When each of the games finally does hit Xbox Live, the drama really ratchets up a notch. Will dreams come true, or will they go down in flames, embroiled in lawsuits, in-fighting and dwindling bank accounts?
But, payouts can be huge. Top video games can generate a lot of money. A lot. As in Billions of Dollars. Big franchises like Halo often outpace blockbuster films (and in a modern day twist, themselves become movies). While indies, priced from $10-20 on WiiWare, Xbox Live and the PlayStation Network, don’t generate revenue on quite that scale, a top-seller can still make its creators multi-millionaires in a matter of weeks after launch. Take, a top tier PSN download that sells for $10. Several have crossed the 1,000,000 download mark – Castle Crashers has done twice that and then some. Do some simple math and you can see the payday for a small outfit with just one or two developers is not insubstantial.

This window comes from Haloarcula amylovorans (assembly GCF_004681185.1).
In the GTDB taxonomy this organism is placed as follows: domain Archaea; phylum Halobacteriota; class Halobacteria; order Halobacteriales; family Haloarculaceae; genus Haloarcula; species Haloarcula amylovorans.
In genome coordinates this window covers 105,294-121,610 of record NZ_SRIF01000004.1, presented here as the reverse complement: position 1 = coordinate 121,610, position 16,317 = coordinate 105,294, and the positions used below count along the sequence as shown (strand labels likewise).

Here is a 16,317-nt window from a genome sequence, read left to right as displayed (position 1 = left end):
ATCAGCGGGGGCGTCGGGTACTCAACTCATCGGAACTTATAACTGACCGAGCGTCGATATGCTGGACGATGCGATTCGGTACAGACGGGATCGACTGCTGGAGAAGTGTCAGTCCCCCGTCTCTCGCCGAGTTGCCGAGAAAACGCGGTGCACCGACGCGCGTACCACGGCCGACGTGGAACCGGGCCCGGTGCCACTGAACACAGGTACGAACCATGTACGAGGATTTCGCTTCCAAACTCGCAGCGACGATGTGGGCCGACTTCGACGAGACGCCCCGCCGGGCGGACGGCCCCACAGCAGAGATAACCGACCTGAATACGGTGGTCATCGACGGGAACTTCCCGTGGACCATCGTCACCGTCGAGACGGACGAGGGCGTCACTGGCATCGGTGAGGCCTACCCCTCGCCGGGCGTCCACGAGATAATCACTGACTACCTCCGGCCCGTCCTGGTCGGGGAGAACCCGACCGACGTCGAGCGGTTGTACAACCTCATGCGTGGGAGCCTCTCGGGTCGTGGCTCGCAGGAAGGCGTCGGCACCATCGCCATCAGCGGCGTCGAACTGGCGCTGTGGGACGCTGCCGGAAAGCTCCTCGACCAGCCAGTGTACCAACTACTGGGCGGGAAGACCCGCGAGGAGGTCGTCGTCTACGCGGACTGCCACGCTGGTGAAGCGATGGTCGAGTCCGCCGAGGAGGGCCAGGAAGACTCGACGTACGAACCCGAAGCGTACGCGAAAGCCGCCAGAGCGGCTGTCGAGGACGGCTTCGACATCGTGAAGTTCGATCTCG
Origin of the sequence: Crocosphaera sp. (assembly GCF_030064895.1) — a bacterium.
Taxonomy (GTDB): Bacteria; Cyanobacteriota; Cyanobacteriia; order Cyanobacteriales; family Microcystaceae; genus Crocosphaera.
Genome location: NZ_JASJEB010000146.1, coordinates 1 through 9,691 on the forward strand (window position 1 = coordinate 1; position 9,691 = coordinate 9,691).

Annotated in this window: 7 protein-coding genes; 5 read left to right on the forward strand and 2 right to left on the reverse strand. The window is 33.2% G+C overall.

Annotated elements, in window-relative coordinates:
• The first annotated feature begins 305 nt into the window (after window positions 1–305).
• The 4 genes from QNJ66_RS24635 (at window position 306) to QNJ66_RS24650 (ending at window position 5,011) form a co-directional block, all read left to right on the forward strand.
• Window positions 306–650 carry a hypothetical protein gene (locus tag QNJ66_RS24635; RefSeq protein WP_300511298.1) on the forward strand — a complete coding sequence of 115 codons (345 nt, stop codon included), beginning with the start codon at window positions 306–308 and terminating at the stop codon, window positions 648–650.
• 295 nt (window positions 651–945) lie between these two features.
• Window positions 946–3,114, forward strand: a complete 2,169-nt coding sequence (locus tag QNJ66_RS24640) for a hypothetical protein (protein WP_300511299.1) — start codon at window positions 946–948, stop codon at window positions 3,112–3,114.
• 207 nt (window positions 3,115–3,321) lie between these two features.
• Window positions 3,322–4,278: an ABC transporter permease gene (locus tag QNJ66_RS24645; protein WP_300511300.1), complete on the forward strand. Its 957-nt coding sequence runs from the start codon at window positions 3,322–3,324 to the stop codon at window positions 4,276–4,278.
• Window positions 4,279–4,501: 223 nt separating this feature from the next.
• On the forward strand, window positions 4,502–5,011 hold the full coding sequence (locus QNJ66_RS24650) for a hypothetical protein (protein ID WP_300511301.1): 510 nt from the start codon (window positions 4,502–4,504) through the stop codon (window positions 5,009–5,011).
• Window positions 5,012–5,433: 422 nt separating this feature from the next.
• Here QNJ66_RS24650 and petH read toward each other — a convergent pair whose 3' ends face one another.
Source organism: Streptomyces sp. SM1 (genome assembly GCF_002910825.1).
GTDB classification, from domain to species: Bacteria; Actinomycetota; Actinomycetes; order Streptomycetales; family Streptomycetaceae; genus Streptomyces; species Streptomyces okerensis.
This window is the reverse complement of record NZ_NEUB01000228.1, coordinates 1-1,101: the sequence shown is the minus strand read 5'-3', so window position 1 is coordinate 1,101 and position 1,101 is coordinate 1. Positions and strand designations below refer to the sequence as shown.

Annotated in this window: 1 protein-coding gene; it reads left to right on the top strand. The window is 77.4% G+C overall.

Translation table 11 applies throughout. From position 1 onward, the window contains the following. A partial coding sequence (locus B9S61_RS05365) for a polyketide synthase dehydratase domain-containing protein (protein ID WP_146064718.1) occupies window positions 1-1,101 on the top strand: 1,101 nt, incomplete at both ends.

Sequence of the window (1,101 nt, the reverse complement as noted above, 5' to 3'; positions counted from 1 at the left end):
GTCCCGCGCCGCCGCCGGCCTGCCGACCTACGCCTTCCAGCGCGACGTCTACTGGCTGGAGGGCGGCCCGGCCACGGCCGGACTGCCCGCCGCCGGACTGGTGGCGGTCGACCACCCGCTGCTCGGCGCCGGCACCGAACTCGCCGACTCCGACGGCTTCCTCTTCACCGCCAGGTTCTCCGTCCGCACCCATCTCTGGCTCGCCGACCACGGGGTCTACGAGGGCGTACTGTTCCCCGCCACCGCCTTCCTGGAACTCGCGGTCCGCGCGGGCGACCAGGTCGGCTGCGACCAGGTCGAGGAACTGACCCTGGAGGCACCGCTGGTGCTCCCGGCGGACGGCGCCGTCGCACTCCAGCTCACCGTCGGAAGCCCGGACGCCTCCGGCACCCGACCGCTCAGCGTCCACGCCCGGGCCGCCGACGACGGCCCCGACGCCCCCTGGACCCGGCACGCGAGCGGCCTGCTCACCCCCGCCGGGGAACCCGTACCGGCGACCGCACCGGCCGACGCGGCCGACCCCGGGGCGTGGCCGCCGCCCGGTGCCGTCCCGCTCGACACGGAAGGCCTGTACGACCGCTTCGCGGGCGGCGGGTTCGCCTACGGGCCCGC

What I didn’t perhaps grasp prior to this film was the unprecedented level of artistic passion that goes into these games. These developers don’t merely want us to just get a kick out of beating a level or a boss, they want us to feel attached in some way to the their world, to connect artistically and emotionally. High scores it would seem — and glossy cut scenes too — are beside the point. Those that question the validity of video games as “art” should see this film. Did Any Warhol go through this much anguish, self-loathing? Fortunately, I’m quite certain he never had to watch a “buggy build” of his Campbell Soups piece crash repeatedly at its first public exhibition.
“I know that there is a kid out there who stayed up all night long for the game to come out and then didn’t get to school the next day because he was so into playing it.” says a drained, teary-eyed Edmund McMillen during one of the film’s more touching moments. “To think that I could make something that could have an impact on this kid even creatively and they’re thinking, ‘Hey, I know two guys made this. Maybe I can make something too!’ It’s just cool. It’s really cool. It feels really, really good.”
In otherwise normal social settings these personalities aren’t necessarily the most extroverted. Thankfully, these immersive worlds that they themselves create, prove to be welcome avenues for personal expression.